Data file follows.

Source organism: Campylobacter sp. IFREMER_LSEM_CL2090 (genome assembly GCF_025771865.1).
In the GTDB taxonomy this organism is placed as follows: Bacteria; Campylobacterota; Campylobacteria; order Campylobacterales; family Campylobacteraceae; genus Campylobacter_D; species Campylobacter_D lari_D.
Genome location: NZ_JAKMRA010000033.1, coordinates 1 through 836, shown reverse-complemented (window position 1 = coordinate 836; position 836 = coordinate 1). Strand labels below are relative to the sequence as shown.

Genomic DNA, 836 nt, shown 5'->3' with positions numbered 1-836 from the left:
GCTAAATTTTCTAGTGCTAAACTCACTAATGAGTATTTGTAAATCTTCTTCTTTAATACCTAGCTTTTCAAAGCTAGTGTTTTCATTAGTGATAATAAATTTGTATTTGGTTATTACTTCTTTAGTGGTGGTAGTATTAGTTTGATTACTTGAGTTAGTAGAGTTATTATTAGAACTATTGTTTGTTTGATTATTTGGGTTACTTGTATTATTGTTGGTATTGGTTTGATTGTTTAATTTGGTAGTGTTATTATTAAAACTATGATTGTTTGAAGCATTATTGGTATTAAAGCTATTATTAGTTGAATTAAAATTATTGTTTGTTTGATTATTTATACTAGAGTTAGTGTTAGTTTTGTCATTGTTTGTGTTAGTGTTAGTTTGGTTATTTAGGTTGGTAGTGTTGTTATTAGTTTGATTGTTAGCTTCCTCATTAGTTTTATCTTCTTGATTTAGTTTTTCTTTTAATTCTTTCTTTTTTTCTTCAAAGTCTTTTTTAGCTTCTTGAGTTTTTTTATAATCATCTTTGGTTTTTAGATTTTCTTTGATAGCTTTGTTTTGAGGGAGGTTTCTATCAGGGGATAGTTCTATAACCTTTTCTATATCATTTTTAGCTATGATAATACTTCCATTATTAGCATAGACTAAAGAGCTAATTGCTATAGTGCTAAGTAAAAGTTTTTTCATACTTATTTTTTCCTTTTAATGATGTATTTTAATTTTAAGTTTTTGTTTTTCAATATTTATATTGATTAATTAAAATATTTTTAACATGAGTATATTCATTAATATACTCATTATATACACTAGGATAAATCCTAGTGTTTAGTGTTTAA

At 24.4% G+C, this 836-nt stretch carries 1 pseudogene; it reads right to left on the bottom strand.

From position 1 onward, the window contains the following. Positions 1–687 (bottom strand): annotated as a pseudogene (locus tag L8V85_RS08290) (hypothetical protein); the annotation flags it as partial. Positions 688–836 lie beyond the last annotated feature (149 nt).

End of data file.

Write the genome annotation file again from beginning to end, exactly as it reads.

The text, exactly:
Source organism: Campylobacter sp. IFREMER_LSEM_CL2090 (genome assembly GCF_025771865.1).
In the GTDB taxonomy this organism is placed as follows: Bacteria; Campylobacterota; Campylobacteria; order Campylobacterales; family Campylobacteraceae; genus Campylobacter_D; species Campylobacter_D lari_D.
Genome location: NZ_JAKMRA010000033.1, coordinates 1 through 836, shown reverse-complemented (window position 1 = coordinate 836; position 836 = coordinate 1). Strand labels below are relative to the sequence as shown.

Genomic DNA, 836 nt, shown 5'->3' with positions numbered 1-836 from the left:
GCTAAATTTTCTAGTGCTAAACTCACTAATGAGTATTTGTAAATCTTCTTCTTTAATACCTAGCTTTTCAAAGCTAGTGTTTTCATTAGTGATAATAAATTTGTATTTGGTTATTACTTCTTTAGTGGTGGTAGTATTAGTTTGATTACTTGAGTTAGTAGAGTTATTATTAGAACTATTGTTTGTTTGATTATTTGGGTTACTTGTATTATTGTTGGTATTGGTTTGATTGTTTAATTTGGTAGTGTTATTATTAAAACTATGATTGTTTGAAGCATTATTGGTATTAAAGCTATTATTAGTTGAATTAAAATTATTGTTTGTTTGATTATTTATACTAGAGTTAGTGTTAGTTTTGTCATTGTTTGTGTTAGTGTTAGTTTGGTTATTTAGGTTGGTAGTGTTGTTATTAGTTTGATTGTTAGCTTCCTCATTAGTTTTATCTTCTTGATTTAGTTTTTCTTTTAATTCTTTCTTTTTTTCTTCAAAGTCTTTTTTAGCTTCTTGAGTTTTTTTATAATCATCTTTGGTTTTTAGATTTTCTTTGATAGCTTTGTTTTGAGGGAGGTTTCTATCAGGGGATAGTTCTATAACCTTTTCTATATCATTTTTAGCTATGATAATACTTCCATTATTAGCATAGACTAAAGAGCTAATTGCTATAGTGCTAAGTAAAAGTTTTTTCATACTTATTTTTTCCTTTTAATGATGTATTTTAATTTTAAGTTTTTGTTTTTCAATATTTATATTGATTAATTAAAATATTTTTAACATGAGTATATTCATTAATATACTCATTATATACACTAGGATAAATCCTAGTGTTTAGTGTTTAA

At 24.4% G+C, this 836-nt stretch carries 1 pseudogene; it reads right to left on the bottom strand.

From position 1 onward, the window contains the following. Positions 1–687 (bottom strand): annotated as a pseudogene (locus tag L8V85_RS08290) (hypothetical protein); the annotation flags it as partial. Positions 688–836 lie beyond the last annotated feature (149 nt).